When Charlie Shrem was released from prison he was bombarded with hundreds of emails, according to the long-time entrepreneur and Bitcoin advocate. One, however, stood out. It began: “I am working on a private equity and portfolio management project on the blockchain.”
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“It’s like saying I’m working on world peace. It’s such a big idea,” said Shrem, 27.
The idea stemmed from Jason Granger, 38, a figure with experience commanding large teams in banking, real estate, construction, and private equity.
“I come from a world with strict guidelines,” said Granger, who is based in Grand Rapids, Michigan. “I worked for a year just to negotiate a joint venture agreement . . .There was a strict amount of legal governance, a strict amount of fiduciary responsibility and a strict amount of transparency.”
Well Thought-Out Structure
The joint-venture partnership was with AIG and it amounted to a staggering $405 million equity commitment in a $2 billion real estate development platform for First Main senior living.
So with such rigid experience rooted in traditional financial rules and practices, Granger reached out to Shrem. A few months later, according to Shrem, the two formed Intellisys Capital, LLC and Mainstreet Investment LP.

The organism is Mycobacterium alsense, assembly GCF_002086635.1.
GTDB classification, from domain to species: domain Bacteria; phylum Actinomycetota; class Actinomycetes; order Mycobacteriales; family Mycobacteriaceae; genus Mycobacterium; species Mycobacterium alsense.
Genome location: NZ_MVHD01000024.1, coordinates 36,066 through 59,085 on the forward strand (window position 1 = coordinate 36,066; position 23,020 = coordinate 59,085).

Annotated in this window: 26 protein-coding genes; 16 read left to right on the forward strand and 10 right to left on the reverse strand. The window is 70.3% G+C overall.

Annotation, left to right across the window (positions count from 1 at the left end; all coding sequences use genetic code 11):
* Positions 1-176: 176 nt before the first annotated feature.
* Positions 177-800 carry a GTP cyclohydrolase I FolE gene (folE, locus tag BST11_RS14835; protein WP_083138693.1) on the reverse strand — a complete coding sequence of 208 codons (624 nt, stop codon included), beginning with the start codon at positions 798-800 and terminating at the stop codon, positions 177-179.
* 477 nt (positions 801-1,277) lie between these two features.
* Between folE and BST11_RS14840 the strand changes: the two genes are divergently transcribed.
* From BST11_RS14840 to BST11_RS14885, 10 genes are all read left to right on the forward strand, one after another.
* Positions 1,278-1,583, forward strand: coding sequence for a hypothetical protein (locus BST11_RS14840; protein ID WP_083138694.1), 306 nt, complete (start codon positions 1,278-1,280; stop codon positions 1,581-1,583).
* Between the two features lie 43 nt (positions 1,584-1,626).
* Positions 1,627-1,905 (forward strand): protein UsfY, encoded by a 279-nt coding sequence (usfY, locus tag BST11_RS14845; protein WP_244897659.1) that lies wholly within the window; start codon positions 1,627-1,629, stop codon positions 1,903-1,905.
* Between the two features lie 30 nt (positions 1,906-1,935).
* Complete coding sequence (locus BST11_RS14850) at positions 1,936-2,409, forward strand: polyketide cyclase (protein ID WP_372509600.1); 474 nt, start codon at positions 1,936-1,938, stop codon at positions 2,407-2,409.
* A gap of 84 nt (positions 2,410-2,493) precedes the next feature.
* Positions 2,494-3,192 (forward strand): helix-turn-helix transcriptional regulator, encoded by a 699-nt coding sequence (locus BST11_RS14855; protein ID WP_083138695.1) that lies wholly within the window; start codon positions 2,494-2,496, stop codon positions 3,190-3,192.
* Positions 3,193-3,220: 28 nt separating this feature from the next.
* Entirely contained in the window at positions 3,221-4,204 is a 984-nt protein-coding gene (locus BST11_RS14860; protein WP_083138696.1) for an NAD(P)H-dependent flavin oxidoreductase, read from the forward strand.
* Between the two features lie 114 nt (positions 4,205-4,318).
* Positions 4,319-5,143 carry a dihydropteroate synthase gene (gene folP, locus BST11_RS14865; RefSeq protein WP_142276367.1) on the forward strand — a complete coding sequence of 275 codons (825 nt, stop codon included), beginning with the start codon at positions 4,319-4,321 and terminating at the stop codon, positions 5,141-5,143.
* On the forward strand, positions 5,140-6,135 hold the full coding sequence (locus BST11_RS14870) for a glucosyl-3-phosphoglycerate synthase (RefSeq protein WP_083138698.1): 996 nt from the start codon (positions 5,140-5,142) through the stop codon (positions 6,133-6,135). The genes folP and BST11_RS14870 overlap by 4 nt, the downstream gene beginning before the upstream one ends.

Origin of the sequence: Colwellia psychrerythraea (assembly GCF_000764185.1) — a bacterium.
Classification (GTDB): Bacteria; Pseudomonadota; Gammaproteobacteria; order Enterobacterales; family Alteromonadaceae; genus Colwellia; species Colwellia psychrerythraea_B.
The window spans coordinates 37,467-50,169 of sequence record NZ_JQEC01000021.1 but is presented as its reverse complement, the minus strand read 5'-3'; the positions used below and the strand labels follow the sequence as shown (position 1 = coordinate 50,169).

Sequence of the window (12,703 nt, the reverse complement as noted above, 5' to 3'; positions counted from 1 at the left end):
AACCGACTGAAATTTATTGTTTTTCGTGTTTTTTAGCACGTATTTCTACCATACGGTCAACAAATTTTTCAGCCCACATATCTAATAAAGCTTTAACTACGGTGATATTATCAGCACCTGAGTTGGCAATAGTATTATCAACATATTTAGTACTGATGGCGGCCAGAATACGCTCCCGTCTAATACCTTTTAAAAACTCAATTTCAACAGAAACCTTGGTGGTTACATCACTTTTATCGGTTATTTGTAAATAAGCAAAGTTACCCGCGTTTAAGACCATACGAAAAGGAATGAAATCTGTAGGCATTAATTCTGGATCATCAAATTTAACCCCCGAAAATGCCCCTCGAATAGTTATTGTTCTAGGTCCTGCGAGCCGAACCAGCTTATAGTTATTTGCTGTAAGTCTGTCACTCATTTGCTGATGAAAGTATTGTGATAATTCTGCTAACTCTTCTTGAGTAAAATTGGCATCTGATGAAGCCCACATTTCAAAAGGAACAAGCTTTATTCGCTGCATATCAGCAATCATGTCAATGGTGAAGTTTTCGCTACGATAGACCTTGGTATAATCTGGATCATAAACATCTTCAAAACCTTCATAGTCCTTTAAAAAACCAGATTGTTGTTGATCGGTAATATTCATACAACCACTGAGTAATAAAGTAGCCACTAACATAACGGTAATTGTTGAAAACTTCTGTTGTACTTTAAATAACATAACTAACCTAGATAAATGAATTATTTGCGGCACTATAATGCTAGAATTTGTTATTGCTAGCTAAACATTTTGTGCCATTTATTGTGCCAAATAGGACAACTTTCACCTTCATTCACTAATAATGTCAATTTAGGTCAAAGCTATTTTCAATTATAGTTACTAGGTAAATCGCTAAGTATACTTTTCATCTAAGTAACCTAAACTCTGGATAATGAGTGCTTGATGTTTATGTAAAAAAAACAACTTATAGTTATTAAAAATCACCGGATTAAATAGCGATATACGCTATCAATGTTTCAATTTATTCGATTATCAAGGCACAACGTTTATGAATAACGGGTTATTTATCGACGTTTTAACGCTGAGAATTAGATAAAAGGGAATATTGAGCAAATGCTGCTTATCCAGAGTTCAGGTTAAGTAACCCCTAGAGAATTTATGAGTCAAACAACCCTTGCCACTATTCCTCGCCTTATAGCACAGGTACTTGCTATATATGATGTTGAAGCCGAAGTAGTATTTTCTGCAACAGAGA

Granger is the CEO of the blockchain-fuelled endeavour; Shrem, the CTO. But the firm is much more complex than two like-minds.
There’s a well-thought out structure, an organizational framework unlike anything within the private equity investment space as the venture seeks to meld two worlds, traditional and the emerging. Helping fuel it is the Mainstreet Investment Token (MIT), a digital ledger security tied to hard assets, supported by blockchain technology.
It’s a different kind of digital currency investment, said Shrem. It mixes in established principles on how to raise and administer equity, utilizing next-era technology.
Private Equity Tokenized
According to Granger, the project is blockchain-facilitated, adding, “It’s about safe investment into middle-market companies, which will be diligently vetted.”
The project is essentially bringing traditional practices to the cryptocurrency space, a space which has operated quite informally, to date.
The organization will consist of two companies, Mainstreet Investment, a Cayman Island limited partnership, of which 30 percent will be owned by token holders (the MIT) and a controlling stake, 70 percent, will be owned by Intellisys Capital, LLC, based in Grand Rapids.
Token holders will essentially be a decentralized, peer-to-peer — or investor-to-investor — network.
In other words, according to Shrem, through the purchase of MITs, investors become part of the LP to effectively pool funds with other investors for projects sourced and analyzed by Intellisys Capital, the management firm.
“The main difference between what we’re doing and what The DAO is doing is that we’re taking a more traditional perspective on how to raise money and invest money,” said Granger, adding, “The MIT is the first private equity investment offered as a digital security.”
The aim is to invest in US-based middle market operating companies, real estate and blockchain technology projects, according to Granger and Shrem.
“We’re not trying to reinvent the wheel and raise money to build a new technology. We’re using existing technology and we’re applying it to the traditional finance world,” said Shrem.
Crawl, Walk, Run
Digital currency and blockchain technology can enable far greater control — peer-to-peer power — but the approach must be levied carefully with the end-user in mind.